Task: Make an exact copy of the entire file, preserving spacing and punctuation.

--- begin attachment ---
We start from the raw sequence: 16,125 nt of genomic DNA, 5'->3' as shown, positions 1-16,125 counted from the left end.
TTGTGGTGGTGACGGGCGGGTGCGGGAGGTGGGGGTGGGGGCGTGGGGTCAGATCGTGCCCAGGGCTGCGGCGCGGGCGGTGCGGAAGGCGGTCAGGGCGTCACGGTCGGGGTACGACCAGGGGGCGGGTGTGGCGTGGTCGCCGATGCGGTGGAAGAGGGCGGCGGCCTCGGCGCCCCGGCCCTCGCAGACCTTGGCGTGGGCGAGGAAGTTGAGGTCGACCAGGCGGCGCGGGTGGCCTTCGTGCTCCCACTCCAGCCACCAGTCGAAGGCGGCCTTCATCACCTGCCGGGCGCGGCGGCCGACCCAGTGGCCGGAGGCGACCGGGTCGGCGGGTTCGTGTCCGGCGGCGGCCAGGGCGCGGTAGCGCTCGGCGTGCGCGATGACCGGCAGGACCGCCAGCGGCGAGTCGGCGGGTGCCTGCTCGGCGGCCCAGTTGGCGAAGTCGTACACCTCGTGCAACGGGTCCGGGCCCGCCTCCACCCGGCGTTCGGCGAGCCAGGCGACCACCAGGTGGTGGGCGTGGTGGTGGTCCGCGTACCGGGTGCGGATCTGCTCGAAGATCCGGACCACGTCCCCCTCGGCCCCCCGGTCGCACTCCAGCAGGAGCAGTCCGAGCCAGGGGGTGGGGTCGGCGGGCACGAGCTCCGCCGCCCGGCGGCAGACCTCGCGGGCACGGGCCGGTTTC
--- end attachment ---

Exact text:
We start from the raw sequence: 16,125 nt of genomic DNA, 5'->3' as shown, positions 1-16,125 counted from the left end.
TTGTGGTGGTGACGGGCGGGTGCGGGAGGTGGGGGTGGGGGCGTGGGGTCAGATCGTGCCCAGGGCTGCGGCGCGGGCGGTGCGGAAGGCGGTCAGGGCGTCACGGTCGGGGTACGACCAGGGGGCGGGTGTGGCGTGGTCGCCGATGCGGTGGAAGAGGGCGGCGGCCTCGGCGCCCCGGCCCTCGCAGACCTTGGCGTGGGCGAGGAAGTTGAGGTCGACCAGGCGGCGCGGGTGGCCTTCGTGCTCCCACTCCAGCCACCAGTCGAAGGCGGCCTTCATCACCTGCCGGGCGCGGCGGCCGACCCAGTGGCCGGAGGCGACCGGGTCGGCGGGTTCGTGTCCGGCGGCGGCCAGGGCGCGGTAGCGCTCGGCGTGCGCGATGACCGGCAGGACCGCCAGCGGCGAGTCGGCGGGTGCCTGCTCGGCGGCCCAGTTGGCGAAGTCGTACACCTCGTGCAACGGGTCCGGGCCCGCCTCCACCCGGCGTTCGGCGAGCCAGGCGACCACCAGGTGGTGGGCGTGGTGGTGGTCCGCGTACCGGGTGCGGATCTGCTCGAAGATCCGGACCACGTCCCCCTCGGCCCCCCGGTCGCACTCCAGCAGGAGCAGTCCGAGCCAGGGGGTGGGGTCGGCGGGCACGAGCTCCGCCGCCCGGCGGCAGACCTCGCGGGCACGGGCCGGTTTC